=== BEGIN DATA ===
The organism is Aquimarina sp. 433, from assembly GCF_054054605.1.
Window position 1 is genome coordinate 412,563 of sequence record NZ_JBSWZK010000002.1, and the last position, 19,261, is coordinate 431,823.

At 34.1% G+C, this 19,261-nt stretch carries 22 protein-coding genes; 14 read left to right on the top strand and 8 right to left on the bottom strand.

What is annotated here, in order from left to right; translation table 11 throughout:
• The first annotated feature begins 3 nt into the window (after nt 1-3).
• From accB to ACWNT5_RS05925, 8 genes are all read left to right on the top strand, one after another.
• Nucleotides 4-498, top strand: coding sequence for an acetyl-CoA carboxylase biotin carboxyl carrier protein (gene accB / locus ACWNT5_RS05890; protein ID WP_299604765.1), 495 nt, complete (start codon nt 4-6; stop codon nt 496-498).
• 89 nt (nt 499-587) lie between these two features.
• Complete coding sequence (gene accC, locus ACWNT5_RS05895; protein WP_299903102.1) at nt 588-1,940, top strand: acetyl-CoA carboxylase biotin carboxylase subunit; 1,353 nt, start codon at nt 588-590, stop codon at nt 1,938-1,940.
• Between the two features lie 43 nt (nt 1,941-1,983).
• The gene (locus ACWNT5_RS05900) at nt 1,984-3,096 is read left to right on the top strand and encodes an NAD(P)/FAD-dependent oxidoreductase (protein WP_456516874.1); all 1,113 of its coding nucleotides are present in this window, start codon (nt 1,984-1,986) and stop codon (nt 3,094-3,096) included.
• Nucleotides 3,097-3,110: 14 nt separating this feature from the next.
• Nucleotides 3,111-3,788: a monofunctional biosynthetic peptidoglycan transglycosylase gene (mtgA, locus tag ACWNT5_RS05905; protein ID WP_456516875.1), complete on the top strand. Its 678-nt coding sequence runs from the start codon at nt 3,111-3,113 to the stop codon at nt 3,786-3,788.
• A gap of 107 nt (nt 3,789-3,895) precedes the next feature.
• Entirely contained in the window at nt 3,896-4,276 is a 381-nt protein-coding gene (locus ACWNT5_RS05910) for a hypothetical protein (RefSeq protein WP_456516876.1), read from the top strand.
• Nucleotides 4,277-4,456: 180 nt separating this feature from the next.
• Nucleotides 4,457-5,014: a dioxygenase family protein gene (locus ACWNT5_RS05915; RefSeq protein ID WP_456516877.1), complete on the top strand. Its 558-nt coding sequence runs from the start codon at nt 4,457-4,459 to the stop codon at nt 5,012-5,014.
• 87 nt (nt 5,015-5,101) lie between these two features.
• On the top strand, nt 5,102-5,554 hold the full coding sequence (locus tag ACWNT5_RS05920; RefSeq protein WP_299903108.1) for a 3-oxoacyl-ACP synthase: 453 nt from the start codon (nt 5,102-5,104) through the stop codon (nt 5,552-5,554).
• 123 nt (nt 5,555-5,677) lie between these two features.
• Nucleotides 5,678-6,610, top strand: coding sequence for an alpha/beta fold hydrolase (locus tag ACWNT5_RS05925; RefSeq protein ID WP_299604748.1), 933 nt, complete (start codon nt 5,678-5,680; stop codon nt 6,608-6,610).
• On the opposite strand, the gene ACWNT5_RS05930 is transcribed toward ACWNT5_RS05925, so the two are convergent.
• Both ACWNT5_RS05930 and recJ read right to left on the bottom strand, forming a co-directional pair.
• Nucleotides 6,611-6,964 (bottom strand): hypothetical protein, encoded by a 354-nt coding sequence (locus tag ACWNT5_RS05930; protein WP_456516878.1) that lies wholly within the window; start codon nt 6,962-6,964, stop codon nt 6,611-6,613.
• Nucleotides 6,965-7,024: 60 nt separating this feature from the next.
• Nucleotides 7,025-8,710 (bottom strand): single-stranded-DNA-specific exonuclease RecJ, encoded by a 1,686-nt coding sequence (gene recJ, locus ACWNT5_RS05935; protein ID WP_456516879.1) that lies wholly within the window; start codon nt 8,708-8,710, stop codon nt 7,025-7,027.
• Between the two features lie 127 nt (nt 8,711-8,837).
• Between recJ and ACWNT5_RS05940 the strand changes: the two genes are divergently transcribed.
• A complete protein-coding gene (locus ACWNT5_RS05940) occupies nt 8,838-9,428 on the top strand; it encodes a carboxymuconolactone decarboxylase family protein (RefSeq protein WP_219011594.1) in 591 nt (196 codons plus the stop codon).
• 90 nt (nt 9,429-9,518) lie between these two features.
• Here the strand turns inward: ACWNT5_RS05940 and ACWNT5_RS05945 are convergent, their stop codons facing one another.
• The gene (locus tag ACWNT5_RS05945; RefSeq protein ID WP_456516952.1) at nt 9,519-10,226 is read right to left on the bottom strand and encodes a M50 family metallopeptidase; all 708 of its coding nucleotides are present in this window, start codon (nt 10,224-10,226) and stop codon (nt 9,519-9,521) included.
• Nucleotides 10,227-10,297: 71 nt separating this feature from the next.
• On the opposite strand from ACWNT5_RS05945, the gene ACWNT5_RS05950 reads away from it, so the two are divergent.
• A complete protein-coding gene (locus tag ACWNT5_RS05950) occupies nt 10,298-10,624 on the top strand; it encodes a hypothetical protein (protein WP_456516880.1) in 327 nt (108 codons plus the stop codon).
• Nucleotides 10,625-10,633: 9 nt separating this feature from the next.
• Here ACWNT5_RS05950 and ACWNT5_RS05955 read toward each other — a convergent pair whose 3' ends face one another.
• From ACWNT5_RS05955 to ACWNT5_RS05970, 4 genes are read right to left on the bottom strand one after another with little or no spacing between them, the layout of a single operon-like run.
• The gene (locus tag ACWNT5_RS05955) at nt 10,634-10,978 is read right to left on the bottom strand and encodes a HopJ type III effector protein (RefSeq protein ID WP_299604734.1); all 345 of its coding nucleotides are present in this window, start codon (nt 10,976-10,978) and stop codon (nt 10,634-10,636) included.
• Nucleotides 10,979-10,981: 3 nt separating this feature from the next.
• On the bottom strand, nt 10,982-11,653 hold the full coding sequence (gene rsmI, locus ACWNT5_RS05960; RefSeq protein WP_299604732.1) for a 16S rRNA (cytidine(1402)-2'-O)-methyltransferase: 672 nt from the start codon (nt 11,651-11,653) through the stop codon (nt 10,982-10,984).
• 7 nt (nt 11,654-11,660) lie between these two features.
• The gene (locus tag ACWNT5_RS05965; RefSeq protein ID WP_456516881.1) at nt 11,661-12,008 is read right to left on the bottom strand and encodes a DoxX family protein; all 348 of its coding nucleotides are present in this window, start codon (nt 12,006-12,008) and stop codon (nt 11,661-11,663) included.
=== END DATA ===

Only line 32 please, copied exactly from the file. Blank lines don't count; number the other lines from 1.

• The gene (locus tag ACWNT5_RS05945; RefSeq protein ID WP_456516952.1) at nt 9,519-10,226 is read right to left on the bottom strand and encodes a M50 family metallopeptidase; all 708 of its coding nucleotides are present in this window, start codon (nt 10,224-10,226) and stop codon (nt 9,519-9,521) included.